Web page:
The stem 35 of the piston C serves also as a valve to open and close the air-passages, as will be described. The chamber ofthe cylinder B is made o -f reduced "interior diameter below the portion in which the piston-head moves, the stem 35 ol" the piston having a sliding iit therein, as does the head 26 of the piston in the enlarged portion. Cut in the circumferential stem 35 there are four sets of H-sha-ped grooves, theone-marked 36 37 38 connecting the opening 17 from passage 16 in the wall of the cylinder with the opening 34 Jfrom passage 32 in the wall of the cylinder when the` piston is in the position shown in Fig. 1. At the same time the groove 39 40 41 connects'the opening`33 from passage 31 with an exhaust-port .48 through the wall of IOS the cylinder, the groove 36 37 38 being on the same level as the groove 39 40 41, but on the opposite half of the piston. The groove 42 43 44 and the groove 45 46 47 are on the same level with each other at some distance below the groove 36 37 38 and the groove 39 40 41, above described, but on different quar ters from said first-described pair of grooves and preferably of greater len th in order to be certain of reversing the va ve and admitting air to the back of the piston for the purpose to be hereinafter described. The lower sets of grooves are located at a distance below the upper sets nearly e ual to the length ot stroke of the piston, so t at as the piston ap roaches the end of its upstroke the chanvne Llregisters with hole 17 and makes conl to one end of the valve. before opening the exhaust from the other end, or vice versa, this can be accomplished by making one of said grooves of difierent length from its companiongroove. B having the necks of the grooves on one .en of the piston simultaneously admit and exhaust pressure to opposite circumferential line.

ends ofthe valve itis'possible to Ahave the `ports to dthe pistonlchamber all in the same Hence the isto'n covers these ports in its oppositestro e until the grooves in the other end register, and it folows that I 'obtain the maximum travel for a given length of piston. .The H-shaped grooves at the forward end of the piston I. -make a little lon er than those at the back in order to be certain of reversing the valve and admitting ailuto the back of the piston to check the backward impetus and revent the piston striking the head and to rive it forward. The recoil on the forward stroke aids to reverse thedirection', and short grooves yonly are needed. I have located the admission-poit-at the extreme end of the back chambenA It would be possible to lace this 'port a short distance from the en( so that th'e piston would cover it on the return stroke, and thus give a com ression-space to prevent the piston'striking t e back head and serving for a cushion-recoil, and thus a shorter forward neck would be used. For the type I l have shown I prefer the arrangement indicated and can cut the H-grooves up at will, depending upon the air-pressure used sufliciently to prevent the piston from striking the head. In thelower part of the cylinder there is a vent 60, 4extending from the pistonchambery through the wall to the outside air to exhaust when the piston descends. The lower or hammer end 61 of the iston is referably reduced in diameter. T e lower is bored to receive a disk bushing 51 with a round hole, through which the cylindrical lower or hammer end of the piston passes to strike the work-tool; A bushing 53 with square hole butts up against the bushing 51 to receive the square shank of the work-tool, so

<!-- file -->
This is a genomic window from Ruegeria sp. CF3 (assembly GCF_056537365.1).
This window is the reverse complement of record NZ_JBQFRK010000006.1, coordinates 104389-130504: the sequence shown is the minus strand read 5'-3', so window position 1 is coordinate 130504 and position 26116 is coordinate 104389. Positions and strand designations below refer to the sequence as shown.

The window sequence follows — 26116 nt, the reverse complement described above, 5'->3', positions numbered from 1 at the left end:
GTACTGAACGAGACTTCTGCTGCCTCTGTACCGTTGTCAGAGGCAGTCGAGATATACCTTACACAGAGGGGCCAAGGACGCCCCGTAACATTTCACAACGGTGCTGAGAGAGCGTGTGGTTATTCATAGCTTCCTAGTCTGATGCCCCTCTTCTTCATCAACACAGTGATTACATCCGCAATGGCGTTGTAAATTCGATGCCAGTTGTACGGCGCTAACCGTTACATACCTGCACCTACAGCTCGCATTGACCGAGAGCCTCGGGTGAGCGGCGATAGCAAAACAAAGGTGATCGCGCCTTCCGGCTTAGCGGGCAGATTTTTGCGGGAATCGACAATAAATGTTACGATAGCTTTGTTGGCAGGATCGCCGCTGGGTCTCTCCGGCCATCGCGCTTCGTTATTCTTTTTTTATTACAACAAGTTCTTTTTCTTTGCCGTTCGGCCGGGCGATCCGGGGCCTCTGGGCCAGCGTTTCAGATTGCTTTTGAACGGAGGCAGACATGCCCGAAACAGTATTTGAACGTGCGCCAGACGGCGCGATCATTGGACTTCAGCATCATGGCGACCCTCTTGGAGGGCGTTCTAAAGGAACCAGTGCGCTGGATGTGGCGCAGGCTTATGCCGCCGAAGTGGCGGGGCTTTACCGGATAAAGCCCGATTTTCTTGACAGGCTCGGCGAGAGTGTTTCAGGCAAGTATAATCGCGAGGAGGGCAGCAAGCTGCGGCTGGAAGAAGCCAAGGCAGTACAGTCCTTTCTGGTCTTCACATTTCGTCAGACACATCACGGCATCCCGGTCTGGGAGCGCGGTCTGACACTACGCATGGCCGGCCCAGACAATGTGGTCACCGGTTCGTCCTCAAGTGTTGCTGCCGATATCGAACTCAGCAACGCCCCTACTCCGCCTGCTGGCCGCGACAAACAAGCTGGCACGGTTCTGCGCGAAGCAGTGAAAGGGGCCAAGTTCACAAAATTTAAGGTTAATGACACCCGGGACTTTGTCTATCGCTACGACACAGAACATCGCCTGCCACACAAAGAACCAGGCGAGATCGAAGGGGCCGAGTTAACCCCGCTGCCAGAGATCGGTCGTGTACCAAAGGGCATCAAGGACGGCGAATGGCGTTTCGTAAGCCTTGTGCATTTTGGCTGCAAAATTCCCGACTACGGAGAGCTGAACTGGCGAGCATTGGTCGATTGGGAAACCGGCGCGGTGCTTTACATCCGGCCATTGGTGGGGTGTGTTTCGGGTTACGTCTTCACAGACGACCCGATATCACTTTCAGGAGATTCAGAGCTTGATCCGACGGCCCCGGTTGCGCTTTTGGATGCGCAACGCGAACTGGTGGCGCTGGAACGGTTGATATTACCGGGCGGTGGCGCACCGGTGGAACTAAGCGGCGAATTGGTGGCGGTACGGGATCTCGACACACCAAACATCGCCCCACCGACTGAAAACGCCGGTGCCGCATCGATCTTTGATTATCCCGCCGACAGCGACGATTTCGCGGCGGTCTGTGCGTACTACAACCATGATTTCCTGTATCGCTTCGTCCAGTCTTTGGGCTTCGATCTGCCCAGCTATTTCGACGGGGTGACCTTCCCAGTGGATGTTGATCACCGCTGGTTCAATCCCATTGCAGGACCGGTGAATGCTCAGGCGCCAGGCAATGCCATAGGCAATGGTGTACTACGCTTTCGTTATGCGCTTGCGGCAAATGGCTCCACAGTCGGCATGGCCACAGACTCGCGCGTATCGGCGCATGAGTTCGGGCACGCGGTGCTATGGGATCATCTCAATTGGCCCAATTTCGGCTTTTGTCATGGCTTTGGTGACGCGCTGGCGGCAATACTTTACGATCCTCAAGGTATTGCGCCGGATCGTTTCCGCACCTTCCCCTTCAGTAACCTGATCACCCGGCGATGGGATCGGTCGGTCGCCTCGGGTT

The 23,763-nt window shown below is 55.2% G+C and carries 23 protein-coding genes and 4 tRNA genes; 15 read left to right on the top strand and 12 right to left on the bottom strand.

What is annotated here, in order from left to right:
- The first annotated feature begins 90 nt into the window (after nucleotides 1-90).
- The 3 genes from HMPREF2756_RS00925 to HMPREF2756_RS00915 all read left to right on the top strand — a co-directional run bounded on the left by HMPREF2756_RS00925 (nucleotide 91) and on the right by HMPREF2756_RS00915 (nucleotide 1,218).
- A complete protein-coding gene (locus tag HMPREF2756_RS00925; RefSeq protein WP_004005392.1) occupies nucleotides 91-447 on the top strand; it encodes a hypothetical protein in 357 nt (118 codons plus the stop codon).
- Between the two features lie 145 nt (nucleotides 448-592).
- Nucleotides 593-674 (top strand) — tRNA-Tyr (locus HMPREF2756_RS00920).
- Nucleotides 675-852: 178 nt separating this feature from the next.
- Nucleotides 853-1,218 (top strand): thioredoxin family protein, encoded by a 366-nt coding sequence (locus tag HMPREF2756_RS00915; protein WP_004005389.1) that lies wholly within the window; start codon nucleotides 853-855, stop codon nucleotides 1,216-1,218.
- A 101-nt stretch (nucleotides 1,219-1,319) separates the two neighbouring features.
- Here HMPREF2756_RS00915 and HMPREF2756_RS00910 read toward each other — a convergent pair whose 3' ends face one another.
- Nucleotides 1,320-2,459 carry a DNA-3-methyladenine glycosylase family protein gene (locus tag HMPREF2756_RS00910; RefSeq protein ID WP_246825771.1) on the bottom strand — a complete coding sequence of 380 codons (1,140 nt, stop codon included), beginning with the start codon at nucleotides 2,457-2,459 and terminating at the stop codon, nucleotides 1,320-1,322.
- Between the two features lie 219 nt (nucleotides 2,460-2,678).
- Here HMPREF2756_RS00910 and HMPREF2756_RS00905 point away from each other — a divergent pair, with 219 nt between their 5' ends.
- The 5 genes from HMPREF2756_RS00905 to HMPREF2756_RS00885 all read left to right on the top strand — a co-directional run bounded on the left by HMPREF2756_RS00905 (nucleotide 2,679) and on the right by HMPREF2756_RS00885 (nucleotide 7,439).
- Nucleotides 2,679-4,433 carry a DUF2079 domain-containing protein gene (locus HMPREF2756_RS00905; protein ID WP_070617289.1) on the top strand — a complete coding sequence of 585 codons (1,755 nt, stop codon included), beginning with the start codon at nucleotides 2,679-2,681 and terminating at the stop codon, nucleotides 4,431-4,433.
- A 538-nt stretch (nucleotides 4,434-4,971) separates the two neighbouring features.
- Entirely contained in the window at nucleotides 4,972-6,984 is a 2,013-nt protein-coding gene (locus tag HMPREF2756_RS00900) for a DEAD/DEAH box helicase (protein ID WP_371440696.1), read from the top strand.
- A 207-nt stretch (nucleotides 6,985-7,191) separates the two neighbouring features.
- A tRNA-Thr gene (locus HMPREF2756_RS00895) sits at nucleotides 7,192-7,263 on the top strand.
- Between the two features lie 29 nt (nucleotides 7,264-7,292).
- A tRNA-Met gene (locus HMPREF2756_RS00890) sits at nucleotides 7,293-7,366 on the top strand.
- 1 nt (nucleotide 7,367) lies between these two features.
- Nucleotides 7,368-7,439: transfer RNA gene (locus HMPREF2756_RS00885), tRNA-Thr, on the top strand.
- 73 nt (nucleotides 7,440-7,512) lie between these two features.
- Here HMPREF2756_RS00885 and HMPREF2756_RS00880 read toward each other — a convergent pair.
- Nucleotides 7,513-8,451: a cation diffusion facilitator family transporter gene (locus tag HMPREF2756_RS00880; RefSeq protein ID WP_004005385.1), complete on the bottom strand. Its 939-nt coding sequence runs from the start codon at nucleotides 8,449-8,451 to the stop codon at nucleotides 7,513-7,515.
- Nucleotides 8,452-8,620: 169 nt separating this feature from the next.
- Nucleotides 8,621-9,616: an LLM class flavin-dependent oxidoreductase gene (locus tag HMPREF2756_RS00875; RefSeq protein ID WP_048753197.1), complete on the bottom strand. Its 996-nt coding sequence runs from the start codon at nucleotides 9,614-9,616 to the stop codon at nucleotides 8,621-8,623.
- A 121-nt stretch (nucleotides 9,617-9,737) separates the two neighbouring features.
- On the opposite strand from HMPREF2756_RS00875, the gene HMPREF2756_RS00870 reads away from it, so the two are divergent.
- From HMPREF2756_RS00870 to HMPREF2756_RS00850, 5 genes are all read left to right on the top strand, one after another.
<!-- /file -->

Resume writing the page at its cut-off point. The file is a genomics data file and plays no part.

that theshank of the work-tool also' in part butts up against the disk bushing 51. A Hush key 54 is inserted in the joint of the c 'linder 'B and head I to prevent the .hea I from working loose. A split clamp-handle J holds the key in 1kplace and also serves as a handle with whic to turn the tool while in use. A keyway 49 is cut in the 'piston-stem,

in which a removable key 50,en ages to pre-.- vent thev `ist011 from turning/anf'to keep the H-shape grooves inproperrgistration. The key vpasses through a hole inthe cylindercad I.

Wall and is retained therein by a pin 66,which is removable, so that the key '50 can beremoved. v

The operation is as follows: Before the work-tool is inserted the piston will be down in the lower part of the cylinder, as shownin Fig. 2. If the compressed air is turned onbefore a work-tool is inserted, the piston-head 26 being below the compressed-air inlets 25 the compressed air will have a tendency to hold the piston down, as shown in Fig. 2. When a'work-tool is inserted, it pushes 'up the piston into the position shown in Fig. 1, y